In assuming design risk, contractors will incur liabilities if the design proves to be defective, and the tendency of employers is to transfer much, if not all, of this risk to the main contractor. It is common for the main contractor to be compelled to assume fitness-for-purpose responsibilities. Furthermore, the main contractor will be responsible to its employer if the design is defective, even if the error was the result of the failure of a consultant employed by the contractor.
PI insurance policies will insure against claims made by third parties, and will usually insure against any losses incurred by the contractor in its attempts to prevent such claims, such as putting a project on hold to make design adjustments for the long-term good. However, the contractor can only claim compensation for such an action if it has obtained the prior written consent of the insurer's underwriters.
Although problems caused by defective design often emerge years after a project has been completed, many design deficiencies are identified during the course of construction. Urgent measures have to be taken in order to overcome any deficiency. Even though there is inevitably delay and disruption to the project while the redesign is undertaken – and consequent additional cost, no doubt – this is preferable to the defective design being incorporated and the building suffering major structural deficiencies (which would lead to larger third-party claims later on).
However, the problem for a contractor is that it often does not have time to seek the prior written consent of insurers before instigating remedial steps. It cannot afford the delay while underwriters consider whether they can authorise the expenditure. Significant costs will accrue on a daily basis. Whatever the view of underwriters, the contractor knows that it is liable to its employer and has a responsibility to lessen delays and disruption as much as possible. Thus, ordinarily, the bad design is remedied and it is only subsequently that attempts are made to recover losses from insurers.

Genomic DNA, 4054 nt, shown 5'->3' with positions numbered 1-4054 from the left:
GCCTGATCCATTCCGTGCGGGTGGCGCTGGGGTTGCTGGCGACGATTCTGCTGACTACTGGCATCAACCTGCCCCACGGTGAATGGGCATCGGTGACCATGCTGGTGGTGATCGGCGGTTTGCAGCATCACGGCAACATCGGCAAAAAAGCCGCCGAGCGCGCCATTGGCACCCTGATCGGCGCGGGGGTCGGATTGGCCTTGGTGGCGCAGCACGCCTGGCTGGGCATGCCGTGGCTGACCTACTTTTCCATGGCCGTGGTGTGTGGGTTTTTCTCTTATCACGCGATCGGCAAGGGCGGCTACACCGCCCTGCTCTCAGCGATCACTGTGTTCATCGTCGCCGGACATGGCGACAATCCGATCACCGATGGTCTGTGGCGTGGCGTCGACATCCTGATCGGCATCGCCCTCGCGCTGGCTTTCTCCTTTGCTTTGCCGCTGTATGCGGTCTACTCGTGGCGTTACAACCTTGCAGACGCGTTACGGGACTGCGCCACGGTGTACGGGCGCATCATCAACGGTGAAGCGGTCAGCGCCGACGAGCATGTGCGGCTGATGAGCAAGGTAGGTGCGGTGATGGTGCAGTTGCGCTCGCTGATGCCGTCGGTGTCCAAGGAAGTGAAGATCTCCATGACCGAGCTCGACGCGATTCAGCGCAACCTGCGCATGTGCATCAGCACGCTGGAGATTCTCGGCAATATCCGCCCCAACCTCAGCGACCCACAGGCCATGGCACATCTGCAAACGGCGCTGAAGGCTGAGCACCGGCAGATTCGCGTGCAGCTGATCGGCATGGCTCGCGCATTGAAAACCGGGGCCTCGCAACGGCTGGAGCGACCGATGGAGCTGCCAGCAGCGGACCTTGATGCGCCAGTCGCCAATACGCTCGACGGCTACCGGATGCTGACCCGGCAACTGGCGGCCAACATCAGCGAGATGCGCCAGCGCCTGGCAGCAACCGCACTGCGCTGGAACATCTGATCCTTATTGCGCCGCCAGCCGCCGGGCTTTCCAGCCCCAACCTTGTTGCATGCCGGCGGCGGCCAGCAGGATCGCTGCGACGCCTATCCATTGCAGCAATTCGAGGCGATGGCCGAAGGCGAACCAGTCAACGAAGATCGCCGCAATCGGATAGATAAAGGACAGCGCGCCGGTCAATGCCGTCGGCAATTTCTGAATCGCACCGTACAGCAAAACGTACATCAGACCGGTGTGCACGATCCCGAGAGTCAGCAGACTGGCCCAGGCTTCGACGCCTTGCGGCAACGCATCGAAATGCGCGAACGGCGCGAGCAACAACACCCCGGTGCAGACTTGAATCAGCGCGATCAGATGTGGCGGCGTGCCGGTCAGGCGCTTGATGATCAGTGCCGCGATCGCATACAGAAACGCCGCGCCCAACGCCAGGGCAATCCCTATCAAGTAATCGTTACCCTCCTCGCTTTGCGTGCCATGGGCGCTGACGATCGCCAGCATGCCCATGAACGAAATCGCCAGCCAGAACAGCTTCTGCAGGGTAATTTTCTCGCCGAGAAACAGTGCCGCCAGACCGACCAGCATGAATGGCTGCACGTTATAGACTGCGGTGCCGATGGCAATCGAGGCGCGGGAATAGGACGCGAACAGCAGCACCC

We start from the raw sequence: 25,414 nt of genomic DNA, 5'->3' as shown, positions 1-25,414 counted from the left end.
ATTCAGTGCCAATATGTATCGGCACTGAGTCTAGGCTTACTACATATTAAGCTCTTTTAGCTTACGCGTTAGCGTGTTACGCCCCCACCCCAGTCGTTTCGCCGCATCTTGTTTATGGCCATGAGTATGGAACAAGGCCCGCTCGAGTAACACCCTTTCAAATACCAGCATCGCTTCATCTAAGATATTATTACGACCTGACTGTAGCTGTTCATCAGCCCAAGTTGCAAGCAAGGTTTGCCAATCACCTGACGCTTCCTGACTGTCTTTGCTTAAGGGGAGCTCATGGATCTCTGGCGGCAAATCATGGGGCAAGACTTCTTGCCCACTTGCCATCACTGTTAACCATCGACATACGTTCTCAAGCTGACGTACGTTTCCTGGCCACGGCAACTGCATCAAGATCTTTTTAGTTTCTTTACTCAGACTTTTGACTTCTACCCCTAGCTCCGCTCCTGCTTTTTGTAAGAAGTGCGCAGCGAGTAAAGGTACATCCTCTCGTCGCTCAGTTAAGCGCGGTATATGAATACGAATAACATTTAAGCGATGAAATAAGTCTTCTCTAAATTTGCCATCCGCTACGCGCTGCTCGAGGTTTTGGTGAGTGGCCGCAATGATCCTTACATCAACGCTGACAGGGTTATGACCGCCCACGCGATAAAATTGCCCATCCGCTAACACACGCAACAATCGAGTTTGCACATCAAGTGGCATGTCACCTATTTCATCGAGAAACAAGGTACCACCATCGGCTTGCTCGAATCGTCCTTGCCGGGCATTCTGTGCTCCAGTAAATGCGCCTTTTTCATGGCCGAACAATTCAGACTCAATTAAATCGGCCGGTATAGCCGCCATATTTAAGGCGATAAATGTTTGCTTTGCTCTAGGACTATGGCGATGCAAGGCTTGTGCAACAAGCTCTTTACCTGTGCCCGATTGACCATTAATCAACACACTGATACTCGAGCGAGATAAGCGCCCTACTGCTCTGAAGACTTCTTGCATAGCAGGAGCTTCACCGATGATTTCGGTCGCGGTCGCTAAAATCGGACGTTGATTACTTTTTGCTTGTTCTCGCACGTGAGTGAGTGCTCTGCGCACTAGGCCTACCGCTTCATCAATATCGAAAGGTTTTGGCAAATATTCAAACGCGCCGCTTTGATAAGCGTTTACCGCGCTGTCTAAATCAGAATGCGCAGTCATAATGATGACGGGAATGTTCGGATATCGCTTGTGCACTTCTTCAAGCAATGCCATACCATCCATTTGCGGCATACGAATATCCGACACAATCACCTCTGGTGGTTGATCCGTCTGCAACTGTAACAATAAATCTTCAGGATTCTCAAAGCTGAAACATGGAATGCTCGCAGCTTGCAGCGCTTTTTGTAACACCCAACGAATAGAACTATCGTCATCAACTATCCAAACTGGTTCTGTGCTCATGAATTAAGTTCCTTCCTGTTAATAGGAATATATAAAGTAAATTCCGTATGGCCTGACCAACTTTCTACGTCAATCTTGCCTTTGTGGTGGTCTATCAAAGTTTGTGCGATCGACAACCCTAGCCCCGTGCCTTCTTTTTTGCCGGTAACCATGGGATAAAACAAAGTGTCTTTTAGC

Unfortunately, insurers will be entitled to say that there is no third-party claim, and any money the contractor has spent on resolving the problem cannot be said to be with the consent of underwriters. Even though underwriters may be correct as a matter of law, the contractor will consider that the premiums paid entitle it to fairer treatment.
Indeed, some insurers are prepared to take steps to avoid potential iniquities. Alan Nugent, a director of brokers Alexander Forbes, says: "Any prudent contractor should always comply with its policy conditions. However, when effecting its PI insurance, it should state that it requires its underwriters' agreement that it can immediately carry out whatever measures are necessary to remedy defects without their agreement – on the understanding that it is to reduce the insured's and underwriters' exposure to the loss.
"However, the insured will need to demonstrate that the measures it has implemented are appropriate and reasonable in the circumstances, and must give an undertaking at the time of renewal that it will do this.
"A proposal for such an undertaking should be put through the contractor's brokers, and it shouldn't present a problem to underwriters who have experience in risks of this nature."
Jeffrey Brown is a partner at solicitors Lee Crowder and can be contacted on 0121-236 4477 or by email firstname.lastname@example.org. Alan Nugent (quoted) is a director of Alexander Forbes and can be contacted on 020-7488 1388.